I struggled to put words to paper to describe Black Girl Genius Week 2016. Mainly because I was unsure if I had the language to accurately describe the experience. I do not believe I have it fully, but I decided that I would give my best attempt because no one example can fully detail how shifting and reaffirming Black Genius Week 2016 was and that is alright.
Black Girl Genius Week (BGGW) was a week long event at U of I that took place February 22-26, 2016. This week used performance and arts based methods to create spaces to discuss racialized, gendered articulations of genius (which is rarely considered), create new media, culture, ideas, and representations of Black girls that are complex (not stereotypical), while advancing cutting edge art theory and practice. Some of the week’s events included teach-ins, photo and sculpture installations, kick-backs, studio, private sessions at the local middle school, and a culminating concert.
At the beginning of the week the above picture was taken of me by an artist who joined us for the week, Denise Maurice. Denise Maurice paints energy and it’s no surprise to me that she captured energy in the form of a photograph, too. I was just playing around, being silly, and Denise caught the perfect still and perfect way for me to describe BGGW 2016.
“My homegirls let me know if I want to be free
then let your body flow, bend like the breeze…”
Queen Jessica’s verse on
“Free Women” by We Levitate
I am a free Black girl/woman, but sometimes I get so caught up in the day-to-day hustle and bustle of life that I forget. BGGW 2016 allowed me to remember and experience freedom. During the week of events I showed up, listened intently while we dreamed of new articulations of education, danced until my feet and body hurt, ate well, cried, and articulated love and trust through words and song. Most of all, I got to do this in the company of black girls and women and those who love us.
“Black girl freedom we aint asking cuz we taking it”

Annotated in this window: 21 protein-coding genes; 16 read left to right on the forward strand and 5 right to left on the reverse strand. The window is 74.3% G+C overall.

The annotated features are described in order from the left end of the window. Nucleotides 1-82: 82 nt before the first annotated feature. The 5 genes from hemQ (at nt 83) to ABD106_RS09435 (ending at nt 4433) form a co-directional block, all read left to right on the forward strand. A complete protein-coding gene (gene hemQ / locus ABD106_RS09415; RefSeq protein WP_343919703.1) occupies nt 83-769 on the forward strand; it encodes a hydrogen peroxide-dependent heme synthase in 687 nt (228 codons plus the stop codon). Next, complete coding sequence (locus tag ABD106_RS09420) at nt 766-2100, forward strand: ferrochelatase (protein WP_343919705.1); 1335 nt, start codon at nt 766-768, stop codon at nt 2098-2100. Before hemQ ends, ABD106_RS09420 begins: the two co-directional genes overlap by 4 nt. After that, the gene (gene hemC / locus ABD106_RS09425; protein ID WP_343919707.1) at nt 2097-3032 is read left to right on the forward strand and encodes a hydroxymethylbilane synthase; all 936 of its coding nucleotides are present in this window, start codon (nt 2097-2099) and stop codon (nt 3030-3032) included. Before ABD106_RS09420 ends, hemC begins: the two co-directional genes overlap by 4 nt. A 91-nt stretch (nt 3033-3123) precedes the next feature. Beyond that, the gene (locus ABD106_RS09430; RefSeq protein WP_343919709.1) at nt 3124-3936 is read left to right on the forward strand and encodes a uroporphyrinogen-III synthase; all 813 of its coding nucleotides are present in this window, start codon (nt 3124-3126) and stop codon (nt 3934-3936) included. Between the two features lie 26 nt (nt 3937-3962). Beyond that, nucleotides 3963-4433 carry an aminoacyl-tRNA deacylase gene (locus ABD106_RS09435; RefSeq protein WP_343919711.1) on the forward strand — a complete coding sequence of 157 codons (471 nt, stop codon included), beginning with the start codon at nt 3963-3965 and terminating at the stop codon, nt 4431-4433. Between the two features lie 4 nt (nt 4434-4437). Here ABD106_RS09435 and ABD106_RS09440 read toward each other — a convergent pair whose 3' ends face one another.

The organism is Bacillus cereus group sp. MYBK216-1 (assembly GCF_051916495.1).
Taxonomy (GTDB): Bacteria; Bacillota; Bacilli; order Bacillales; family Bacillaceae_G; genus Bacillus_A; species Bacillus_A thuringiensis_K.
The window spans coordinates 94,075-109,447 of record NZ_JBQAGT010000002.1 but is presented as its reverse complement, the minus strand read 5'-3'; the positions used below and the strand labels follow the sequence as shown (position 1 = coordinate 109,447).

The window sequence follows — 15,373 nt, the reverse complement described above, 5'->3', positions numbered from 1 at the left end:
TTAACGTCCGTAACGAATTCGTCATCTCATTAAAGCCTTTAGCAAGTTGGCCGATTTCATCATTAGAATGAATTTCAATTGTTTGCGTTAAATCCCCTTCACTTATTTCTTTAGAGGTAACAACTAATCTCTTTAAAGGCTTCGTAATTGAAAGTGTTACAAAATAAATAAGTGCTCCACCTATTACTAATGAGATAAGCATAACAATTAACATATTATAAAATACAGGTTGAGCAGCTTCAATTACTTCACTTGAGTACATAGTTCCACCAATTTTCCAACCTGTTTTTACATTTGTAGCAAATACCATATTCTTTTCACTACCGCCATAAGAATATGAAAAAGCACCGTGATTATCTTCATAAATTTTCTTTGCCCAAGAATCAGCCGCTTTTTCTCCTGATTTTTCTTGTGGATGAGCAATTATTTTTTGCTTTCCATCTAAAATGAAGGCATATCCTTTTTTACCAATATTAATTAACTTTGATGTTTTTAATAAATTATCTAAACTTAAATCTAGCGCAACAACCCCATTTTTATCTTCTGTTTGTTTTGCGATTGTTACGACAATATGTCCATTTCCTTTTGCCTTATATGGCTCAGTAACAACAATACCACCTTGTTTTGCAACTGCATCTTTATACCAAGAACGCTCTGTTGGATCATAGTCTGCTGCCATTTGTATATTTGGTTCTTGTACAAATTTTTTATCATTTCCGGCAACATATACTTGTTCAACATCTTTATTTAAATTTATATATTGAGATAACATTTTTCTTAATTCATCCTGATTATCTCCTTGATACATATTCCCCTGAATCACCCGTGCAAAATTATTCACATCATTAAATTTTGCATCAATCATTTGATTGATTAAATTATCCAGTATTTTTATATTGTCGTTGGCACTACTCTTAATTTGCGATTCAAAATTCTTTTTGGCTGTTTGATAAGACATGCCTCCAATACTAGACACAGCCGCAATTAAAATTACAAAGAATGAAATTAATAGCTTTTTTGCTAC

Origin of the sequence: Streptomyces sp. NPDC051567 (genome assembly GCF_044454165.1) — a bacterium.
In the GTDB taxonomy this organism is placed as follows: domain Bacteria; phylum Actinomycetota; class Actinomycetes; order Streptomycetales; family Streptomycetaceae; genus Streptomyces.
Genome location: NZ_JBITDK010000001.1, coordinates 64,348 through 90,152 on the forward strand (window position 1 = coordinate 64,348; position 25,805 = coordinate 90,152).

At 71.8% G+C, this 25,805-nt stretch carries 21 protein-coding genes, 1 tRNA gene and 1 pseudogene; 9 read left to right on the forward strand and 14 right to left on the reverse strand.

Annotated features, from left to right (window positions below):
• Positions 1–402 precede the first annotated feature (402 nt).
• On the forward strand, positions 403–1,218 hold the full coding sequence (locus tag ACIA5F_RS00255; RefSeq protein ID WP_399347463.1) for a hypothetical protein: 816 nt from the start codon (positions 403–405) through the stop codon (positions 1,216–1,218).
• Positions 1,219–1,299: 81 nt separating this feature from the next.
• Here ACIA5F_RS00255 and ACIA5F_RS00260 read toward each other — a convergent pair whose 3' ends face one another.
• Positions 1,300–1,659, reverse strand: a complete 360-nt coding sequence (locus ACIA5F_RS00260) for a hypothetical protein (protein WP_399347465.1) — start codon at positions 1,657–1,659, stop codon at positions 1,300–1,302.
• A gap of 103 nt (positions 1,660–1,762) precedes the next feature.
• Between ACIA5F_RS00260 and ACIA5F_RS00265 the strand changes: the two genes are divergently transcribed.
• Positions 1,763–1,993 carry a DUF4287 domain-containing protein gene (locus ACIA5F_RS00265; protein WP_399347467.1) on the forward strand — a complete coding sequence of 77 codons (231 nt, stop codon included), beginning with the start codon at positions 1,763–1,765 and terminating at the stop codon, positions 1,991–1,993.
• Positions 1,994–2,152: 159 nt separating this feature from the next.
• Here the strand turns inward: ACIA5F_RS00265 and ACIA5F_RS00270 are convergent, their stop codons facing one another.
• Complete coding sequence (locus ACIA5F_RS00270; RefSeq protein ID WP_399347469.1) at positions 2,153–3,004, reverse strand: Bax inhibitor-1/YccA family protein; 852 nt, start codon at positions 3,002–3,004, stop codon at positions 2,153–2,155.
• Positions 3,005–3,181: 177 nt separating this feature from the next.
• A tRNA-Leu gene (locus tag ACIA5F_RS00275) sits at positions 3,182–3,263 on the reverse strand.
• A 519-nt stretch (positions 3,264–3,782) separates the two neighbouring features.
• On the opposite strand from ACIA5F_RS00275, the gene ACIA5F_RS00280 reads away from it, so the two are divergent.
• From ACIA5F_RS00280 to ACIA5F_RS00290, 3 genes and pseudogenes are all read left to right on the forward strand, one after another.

Dr. Beezindatrap’s verse on
“Young Girl” by We Levitate
Since the summer of 2008, I have participated in Saving Our Lives Hear Our Truths, a collective started in 2006 by Dr. Ruth Nicole Brown here in the C-U area that that uses Black girlhood as freedom as a way to organize spaces for Black girls. BGGW grows out of this work so a part of the week’s event was organizing SOLHOT in one of the local middle schools. It was there, back in SOLHOT, that I was reminded of the freedom I often forget and/or resist.
One of the newest rituals we created was a Black girl hip hop inspired cipher. There we all were not knowing what to expect as we stood in a circle and waiting for the beat to drop. Let me be the first to say that the idea of a cipher in the past had been a source of fear. I had somehow convinced myself that I was not capable of the skill and technique required to participate. Although I’m an artist “doing digital wrongly” through the creation of original music to original beats with the girl band We Levitate, I still find myself obsessed with a “right” and “wrong” to sound and participate. So using the skills I’ve (un)learned and learned from my bandmates, I led the cipher knowing that it would be great because we, Black girls and women, were doing it together. It was there in our Black girl hip hop inspired cipher that I didn’t fear or worry about stumbling over my words or getting it wrong. I let the girls and the spirit of Black girl genius elevate me to my best self and it was perfect.
My best self showed up throughout the week and prepared me for our culminating concert that featured artists such as T.R.U.T.H, Klevah, Sammus, We Levitate, and DJ Lynnee Denise. Each artist brought their own articulation of Black girl genius and it was exciting to watch and inspired me as an artist.
During We Levitate’s performance of “Under Control” (found on our latest EP), I surrendered to ever being too caught up in life to forget that I am free and that I am loved especially by my bandmates. Freedom and love go hand-in-hand. So because I am loved I am free and because I am free, I love. And just as the words of Klevah were often repeated that week I hope and want the freedom and love I found and felt during Black Girl Genius Week 2016 to never let me go.